A View of the Statue of Liberty from the Brooklyn Bridge
Locks cling to the bridges facade like piercings,
inscribed with names in marker or lipstick.
Their keys sunken to the bottom of the East River,
combinations lost in the brackish waters of memory.
A man in a black trench coat sells the locks
to passing couples, encourages them to latch
their hearts onto the bridge that’s already heavy
with rust. Way out on the jilted water:
the silhouette of a dream-sized woman standing
on a distant corner looks so familiar from this far away–
arm raised to hail a cab that will never come.
CK: So, Ariel, I think a good place to start would be to tell you what resonates with me about your poem and how I see it as compelling in light of the theme of this issue’s portfolio, Pilgrimage, Voyage & Return. The locks on the bridge, which you so vividly compare to piercings, are emblematic of the key component to any voyage — the object/image that not only indicates the motivation for voyage, but also embodies such motivation and sustains it after the voyage is complete. This object/image is the souvenir, the postcard, the sunken treasure, the imagined visage of destination, the long sought-for transcendence. I see couples on vacation intending to construct a memory, an experience, and “the man in a black trench coat” selling them to the couples because of the known desire to have such a memory or experience. This is just a perfectly encapsulated scenario that makes me, as a reader, feel the comings and goings that are always transpiring whether we notice them or not. Another element of the poem that resonates with me is the “dream-sized woman,” the Statue of Liberty. This is brilliant. It’s the kind of description that makes me excited about poetry because it, simultaneously, is so surprising and fits so perfectly. I don’t know where I’m going with this, but I wanted to start with what resonates with me in the hopes that it will conjure some interesting directions for this conversation/exploration of your poem to go.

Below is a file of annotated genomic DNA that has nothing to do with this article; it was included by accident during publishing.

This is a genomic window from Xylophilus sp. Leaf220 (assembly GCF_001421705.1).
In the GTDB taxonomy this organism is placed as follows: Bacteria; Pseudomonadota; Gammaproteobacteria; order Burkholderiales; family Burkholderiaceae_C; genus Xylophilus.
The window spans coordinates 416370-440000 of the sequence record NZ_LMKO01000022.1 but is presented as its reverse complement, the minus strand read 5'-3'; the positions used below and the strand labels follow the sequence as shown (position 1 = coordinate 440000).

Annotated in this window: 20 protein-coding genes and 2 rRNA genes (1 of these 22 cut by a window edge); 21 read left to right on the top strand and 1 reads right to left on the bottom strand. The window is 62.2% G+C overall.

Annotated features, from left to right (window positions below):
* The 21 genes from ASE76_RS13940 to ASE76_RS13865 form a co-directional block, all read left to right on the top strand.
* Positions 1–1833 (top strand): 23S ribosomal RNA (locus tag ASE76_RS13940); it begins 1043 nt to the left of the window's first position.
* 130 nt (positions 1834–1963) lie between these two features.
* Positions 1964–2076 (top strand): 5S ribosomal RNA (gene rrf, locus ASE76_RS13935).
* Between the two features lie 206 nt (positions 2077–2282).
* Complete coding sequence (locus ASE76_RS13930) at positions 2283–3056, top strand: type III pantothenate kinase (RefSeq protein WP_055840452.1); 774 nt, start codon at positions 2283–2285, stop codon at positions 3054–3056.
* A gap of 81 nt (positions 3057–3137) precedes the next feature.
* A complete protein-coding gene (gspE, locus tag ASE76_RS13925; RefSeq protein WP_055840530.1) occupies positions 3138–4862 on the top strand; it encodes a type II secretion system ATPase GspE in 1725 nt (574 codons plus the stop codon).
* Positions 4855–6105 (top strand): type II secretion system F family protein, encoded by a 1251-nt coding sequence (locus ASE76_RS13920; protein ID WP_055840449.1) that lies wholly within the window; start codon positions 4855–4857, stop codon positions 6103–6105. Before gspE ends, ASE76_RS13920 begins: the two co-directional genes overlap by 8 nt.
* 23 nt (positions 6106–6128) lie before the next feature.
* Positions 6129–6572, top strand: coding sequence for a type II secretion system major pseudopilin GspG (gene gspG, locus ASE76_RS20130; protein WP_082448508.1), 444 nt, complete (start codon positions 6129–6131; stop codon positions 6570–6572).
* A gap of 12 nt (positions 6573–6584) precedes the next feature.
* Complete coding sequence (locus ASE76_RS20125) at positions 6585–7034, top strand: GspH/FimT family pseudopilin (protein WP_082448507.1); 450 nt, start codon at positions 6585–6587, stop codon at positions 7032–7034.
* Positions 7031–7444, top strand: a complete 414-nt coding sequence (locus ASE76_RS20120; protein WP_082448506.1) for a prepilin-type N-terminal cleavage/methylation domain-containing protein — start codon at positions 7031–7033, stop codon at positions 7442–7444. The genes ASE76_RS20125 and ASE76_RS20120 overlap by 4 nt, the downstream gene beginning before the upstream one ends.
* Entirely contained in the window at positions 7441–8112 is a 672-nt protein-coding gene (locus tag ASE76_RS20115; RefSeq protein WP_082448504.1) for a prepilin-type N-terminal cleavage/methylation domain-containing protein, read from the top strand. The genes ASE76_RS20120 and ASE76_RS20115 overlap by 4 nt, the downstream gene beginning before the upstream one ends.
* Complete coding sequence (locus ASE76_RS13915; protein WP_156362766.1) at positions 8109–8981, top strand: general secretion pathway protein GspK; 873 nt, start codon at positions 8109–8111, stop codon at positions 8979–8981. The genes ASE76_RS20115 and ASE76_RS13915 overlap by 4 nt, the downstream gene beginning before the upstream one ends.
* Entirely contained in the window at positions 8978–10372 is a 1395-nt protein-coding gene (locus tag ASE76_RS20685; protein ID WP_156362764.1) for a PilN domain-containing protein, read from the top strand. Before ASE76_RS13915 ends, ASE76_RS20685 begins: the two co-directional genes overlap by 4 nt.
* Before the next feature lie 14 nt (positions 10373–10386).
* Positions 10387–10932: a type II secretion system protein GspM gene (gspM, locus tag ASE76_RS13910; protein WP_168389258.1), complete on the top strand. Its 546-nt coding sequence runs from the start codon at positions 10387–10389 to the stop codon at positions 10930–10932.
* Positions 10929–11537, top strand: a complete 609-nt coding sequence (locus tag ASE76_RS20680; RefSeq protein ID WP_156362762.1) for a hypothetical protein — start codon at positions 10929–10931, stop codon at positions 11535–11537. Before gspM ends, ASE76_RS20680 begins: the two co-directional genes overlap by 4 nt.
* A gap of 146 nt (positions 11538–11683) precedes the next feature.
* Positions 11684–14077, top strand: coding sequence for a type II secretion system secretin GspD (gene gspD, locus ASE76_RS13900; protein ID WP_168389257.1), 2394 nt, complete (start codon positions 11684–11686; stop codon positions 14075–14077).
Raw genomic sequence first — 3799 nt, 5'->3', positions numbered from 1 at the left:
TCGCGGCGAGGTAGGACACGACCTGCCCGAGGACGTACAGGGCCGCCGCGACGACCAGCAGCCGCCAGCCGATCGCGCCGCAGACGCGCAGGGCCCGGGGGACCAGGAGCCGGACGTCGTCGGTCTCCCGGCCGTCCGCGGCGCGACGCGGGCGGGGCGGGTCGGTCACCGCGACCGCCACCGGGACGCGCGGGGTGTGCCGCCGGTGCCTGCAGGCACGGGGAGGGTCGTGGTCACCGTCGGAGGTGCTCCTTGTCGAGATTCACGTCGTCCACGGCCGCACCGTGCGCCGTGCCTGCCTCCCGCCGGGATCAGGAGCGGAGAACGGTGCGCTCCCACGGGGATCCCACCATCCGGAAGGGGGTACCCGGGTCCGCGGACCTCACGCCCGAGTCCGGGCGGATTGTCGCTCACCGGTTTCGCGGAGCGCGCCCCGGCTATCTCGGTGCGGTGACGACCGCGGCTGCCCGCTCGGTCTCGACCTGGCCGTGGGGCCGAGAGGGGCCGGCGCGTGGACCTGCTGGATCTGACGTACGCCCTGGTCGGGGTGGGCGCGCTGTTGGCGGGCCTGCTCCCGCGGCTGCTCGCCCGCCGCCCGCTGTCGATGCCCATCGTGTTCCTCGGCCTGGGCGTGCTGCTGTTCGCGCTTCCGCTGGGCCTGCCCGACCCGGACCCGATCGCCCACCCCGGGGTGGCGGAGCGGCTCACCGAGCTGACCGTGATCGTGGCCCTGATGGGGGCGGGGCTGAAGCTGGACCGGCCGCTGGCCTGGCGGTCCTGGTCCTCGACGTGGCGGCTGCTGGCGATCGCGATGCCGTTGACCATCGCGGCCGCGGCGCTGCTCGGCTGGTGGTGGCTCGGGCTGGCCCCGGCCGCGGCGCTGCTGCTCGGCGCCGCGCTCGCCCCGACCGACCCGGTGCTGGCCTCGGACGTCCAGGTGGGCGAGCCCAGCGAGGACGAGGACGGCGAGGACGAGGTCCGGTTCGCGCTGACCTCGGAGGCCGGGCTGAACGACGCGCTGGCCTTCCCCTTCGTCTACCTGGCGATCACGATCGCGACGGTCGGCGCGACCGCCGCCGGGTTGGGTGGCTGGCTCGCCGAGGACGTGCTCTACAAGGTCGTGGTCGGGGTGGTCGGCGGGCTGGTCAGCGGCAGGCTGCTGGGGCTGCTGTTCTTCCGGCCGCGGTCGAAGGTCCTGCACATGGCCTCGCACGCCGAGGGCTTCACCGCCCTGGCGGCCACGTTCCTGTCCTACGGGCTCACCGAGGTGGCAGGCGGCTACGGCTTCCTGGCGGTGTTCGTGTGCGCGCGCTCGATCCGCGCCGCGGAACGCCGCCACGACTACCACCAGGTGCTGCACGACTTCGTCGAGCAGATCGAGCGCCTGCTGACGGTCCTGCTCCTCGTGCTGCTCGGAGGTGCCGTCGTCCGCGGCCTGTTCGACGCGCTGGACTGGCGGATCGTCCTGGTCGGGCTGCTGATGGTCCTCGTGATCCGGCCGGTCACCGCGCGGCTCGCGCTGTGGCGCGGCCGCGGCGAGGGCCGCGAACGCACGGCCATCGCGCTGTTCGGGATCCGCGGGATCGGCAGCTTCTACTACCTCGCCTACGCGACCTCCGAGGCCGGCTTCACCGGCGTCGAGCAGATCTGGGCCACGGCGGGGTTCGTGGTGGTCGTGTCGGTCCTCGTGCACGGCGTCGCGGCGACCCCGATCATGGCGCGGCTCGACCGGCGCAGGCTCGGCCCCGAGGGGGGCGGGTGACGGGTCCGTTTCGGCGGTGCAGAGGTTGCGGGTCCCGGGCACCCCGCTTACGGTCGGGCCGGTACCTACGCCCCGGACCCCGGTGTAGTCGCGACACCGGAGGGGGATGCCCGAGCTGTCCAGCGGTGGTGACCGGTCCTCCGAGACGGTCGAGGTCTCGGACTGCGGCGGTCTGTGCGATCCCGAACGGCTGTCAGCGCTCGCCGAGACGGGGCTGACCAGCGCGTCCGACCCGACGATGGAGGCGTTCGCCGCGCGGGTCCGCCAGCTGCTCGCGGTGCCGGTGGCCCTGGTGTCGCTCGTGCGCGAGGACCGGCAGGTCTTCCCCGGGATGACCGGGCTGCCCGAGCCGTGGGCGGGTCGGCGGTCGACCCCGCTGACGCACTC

AF: Oh wow! Where to start? It’s exciting to see how much of the poem can resonate with the reader. I think you’re dead on about the locks representing a desire to create an artifact of memory for a voyage. We always take something or leave something in any pilgrimage or voyage, even if it’s clearly impermanent. Why is that? There’s a little bit of cynicism in noting that the bridge is “already heavy with rust,” trying to demonstrate the futility of these locks as souvenir’s. But perhaps the couples don’t care? Perhaps this is just a small snippet of their journey that the speaker is privy to? Perhaps simply the act or desire to create an artifact for memory is enough for them? I’m not sure if I know the answer to any of these questions.
I’m really humbled by your comments on the final image of the Statue of Liberty. I was visiting New York and doing a lot of walking around, taking in the city, and doing some low-key touristy stuff like walking across the Brooklyn Bridge. The Statue of Liberty looks quite small from that vantage point but you can’t mistake it for anything else. It’s a bit surreal to see something look so drastically different from what you expect and yet be able to recognize it immediately. It didn’t strike me as a powerful symbol or iconic from that distance. She looked quite human to me. Just a silhouette with her arm raised. I think the image of her trying to hail a cab came naturally from being in New York. It’s a place full of transients. Everyone is always coming or going.
CK: Right, so, in a place of transients or transience, what remains is, perhaps, only what is kept as experience by memory, though memory is also (a) transient. But we want to go through the motion of affixing that lock to the bridge anyway. It’s almost like you have to forget the inevitable in order to remember.